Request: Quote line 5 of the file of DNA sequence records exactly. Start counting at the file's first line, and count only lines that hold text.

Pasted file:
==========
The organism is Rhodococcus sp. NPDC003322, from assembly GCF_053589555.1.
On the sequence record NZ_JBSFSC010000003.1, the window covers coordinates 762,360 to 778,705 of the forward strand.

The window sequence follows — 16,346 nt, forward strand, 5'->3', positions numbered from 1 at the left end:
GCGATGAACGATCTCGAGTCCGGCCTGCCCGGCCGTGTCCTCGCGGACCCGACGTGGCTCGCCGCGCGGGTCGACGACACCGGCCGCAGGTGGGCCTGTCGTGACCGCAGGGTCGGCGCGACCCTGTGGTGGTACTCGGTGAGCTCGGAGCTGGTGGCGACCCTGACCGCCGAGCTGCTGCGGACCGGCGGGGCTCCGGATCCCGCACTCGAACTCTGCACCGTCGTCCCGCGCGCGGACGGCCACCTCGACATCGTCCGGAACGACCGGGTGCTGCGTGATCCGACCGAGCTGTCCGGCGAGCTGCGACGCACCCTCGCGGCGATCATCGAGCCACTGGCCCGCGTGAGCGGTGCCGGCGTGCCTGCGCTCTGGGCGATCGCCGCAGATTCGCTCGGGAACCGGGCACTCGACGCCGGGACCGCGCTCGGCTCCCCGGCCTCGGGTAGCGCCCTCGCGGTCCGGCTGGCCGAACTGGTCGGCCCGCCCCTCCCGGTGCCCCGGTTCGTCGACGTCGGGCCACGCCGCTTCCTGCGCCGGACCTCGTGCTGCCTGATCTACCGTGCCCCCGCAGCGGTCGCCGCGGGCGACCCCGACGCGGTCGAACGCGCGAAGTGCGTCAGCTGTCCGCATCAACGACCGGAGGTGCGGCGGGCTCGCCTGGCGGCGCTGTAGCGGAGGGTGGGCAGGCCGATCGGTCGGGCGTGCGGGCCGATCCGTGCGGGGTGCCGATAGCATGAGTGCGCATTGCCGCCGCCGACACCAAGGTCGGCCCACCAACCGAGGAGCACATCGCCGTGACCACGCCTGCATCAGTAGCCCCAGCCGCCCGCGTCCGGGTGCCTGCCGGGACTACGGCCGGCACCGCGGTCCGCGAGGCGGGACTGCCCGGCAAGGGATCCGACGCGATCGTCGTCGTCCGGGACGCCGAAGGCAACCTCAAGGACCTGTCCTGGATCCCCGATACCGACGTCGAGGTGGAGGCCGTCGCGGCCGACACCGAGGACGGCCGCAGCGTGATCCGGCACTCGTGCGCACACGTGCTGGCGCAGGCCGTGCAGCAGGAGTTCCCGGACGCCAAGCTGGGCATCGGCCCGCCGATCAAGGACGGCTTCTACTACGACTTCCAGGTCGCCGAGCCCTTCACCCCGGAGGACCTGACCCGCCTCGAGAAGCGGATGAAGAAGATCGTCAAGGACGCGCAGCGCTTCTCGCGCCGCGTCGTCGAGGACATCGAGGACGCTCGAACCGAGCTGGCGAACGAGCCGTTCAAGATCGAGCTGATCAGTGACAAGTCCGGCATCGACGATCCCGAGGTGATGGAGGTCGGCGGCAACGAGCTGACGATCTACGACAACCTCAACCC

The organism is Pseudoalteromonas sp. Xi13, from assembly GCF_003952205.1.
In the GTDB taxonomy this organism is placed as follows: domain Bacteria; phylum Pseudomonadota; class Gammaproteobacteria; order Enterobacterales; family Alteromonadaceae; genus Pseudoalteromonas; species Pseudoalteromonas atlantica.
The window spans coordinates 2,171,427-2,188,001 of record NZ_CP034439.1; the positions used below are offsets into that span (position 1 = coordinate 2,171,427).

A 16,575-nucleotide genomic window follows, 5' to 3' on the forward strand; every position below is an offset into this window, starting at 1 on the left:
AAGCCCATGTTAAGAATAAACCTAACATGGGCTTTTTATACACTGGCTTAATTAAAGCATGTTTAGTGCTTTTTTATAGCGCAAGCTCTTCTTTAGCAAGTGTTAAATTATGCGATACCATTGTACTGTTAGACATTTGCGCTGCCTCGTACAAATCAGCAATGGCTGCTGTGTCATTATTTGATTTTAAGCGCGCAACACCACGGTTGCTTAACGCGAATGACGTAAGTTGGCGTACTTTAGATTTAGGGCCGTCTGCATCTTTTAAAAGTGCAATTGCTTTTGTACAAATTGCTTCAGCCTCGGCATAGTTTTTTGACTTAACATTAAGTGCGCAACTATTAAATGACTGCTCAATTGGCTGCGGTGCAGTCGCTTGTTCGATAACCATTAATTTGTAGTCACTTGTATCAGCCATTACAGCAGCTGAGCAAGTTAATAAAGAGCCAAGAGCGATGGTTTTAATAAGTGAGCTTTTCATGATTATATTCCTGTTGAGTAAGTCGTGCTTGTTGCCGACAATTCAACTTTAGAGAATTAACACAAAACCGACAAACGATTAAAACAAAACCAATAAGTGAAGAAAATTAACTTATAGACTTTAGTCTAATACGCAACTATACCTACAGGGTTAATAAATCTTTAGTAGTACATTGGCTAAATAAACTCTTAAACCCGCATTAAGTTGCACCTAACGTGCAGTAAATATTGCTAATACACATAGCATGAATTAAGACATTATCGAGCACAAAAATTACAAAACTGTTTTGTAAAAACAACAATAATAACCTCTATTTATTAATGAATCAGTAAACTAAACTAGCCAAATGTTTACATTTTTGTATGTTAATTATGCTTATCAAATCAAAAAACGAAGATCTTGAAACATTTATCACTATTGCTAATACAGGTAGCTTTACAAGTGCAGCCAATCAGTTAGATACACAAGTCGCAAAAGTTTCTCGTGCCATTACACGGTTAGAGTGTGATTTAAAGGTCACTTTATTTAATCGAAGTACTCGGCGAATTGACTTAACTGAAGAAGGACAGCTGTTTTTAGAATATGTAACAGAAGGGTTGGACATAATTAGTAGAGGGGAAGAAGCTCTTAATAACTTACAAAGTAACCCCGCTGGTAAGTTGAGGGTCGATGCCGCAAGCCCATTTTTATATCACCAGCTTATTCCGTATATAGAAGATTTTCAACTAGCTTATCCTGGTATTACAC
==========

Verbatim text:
The organism is Pseudoalteromonas sp. Xi13, from assembly GCF_003952205.1.